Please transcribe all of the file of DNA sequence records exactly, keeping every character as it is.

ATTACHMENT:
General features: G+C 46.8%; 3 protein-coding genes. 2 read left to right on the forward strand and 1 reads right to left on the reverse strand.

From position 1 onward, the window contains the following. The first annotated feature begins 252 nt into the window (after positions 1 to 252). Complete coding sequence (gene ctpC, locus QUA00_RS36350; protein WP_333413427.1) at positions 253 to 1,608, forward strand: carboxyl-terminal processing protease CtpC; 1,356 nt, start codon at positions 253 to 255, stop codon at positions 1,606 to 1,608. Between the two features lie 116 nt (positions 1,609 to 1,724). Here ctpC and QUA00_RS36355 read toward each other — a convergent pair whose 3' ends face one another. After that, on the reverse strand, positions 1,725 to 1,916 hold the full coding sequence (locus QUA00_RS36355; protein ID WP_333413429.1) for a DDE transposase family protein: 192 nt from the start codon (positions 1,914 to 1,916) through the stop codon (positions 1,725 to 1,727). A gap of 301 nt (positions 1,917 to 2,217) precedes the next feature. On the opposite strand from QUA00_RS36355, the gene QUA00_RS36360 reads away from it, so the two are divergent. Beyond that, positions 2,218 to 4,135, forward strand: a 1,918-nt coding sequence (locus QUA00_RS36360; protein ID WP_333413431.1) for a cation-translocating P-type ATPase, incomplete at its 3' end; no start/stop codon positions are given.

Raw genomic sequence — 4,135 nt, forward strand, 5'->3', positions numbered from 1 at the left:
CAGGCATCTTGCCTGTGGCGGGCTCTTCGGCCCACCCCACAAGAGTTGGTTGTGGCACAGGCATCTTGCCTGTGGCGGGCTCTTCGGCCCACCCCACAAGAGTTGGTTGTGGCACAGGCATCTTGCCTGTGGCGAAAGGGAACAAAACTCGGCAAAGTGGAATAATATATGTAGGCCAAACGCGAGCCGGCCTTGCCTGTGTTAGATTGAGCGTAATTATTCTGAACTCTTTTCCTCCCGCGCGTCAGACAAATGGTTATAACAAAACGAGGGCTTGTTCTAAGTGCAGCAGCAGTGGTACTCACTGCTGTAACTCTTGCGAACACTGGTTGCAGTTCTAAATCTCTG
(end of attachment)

General features: G+C 46.8%; 3 protein-coding genes. 2 read left to right on the forward strand and 1 reads right to left on the reverse strand.

From position 1 onward, the window contains the following. The first annotated feature begins 252 nt into the window (after positions 1 to 252). Complete coding sequence (gene ctpC, locus QUA00_RS36350; protein WP_333413427.1) at positions 253 to 1,608, forward strand: carboxyl-terminal processing protease CtpC; 1,356 nt, start codon at positions 253 to 255, stop codon at positions 1,606 to 1,608. Between the two features lie 116 nt (positions 1,609 to 1,724). Here ctpC and QUA00_RS36355 read toward each other — a convergent pair whose 3' ends face one another. After that, on the reverse strand, positions 1,725 to 1,916 hold the full coding sequence (locus QUA00_RS36355; protein ID WP_333413429.1) for a DDE transposase family protein: 192 nt from the start codon (positions 1,914 to 1,916) through the stop codon (positions 1,725 to 1,727). A gap of 301 nt (positions 1,917 to 2,217) precedes the next feature. On the opposite strand from QUA00_RS36355, the gene QUA00_RS36360 reads away from it, so the two are divergent. Beyond that, positions 2,218 to 4,135, forward strand: a 1,918-nt coding sequence (locus QUA00_RS36360; protein ID WP_333413431.1) for a cation-translocating P-type ATPase, incomplete at its 3' end; no start/stop codon positions are given.

Raw genomic sequence — 4,135 nt, forward strand, 5'->3', positions numbered from 1 at the left:
CAGGCATCTTGCCTGTGGCGGGCTCTTCGGCCCACCCCACAAGAGTTGGTTGTGGCACAGGCATCTTGCCTGTGGCGGGCTCTTCGGCCCACCCCACAAGAGTTGGTTGTGGCACAGGCATCTTGCCTGTGGCGAAAGGGAACAAAACTCGGCAAAGTGGAATAATATATGTAGGCCAAACGCGAGCCGGCCTTGCCTGTGTTAGATTGAGCGTAATTATTCTGAACTCTTTTCCTCCCGCGCGTCAGACAAATGGTTATAACAAAACGAGGGCTTGTTCTAAGTGCAGCAGCAGTGGTACTCACTGCTGTAACTCTTGCGAACACTGGTTGCAGTTCTAAATCTCTG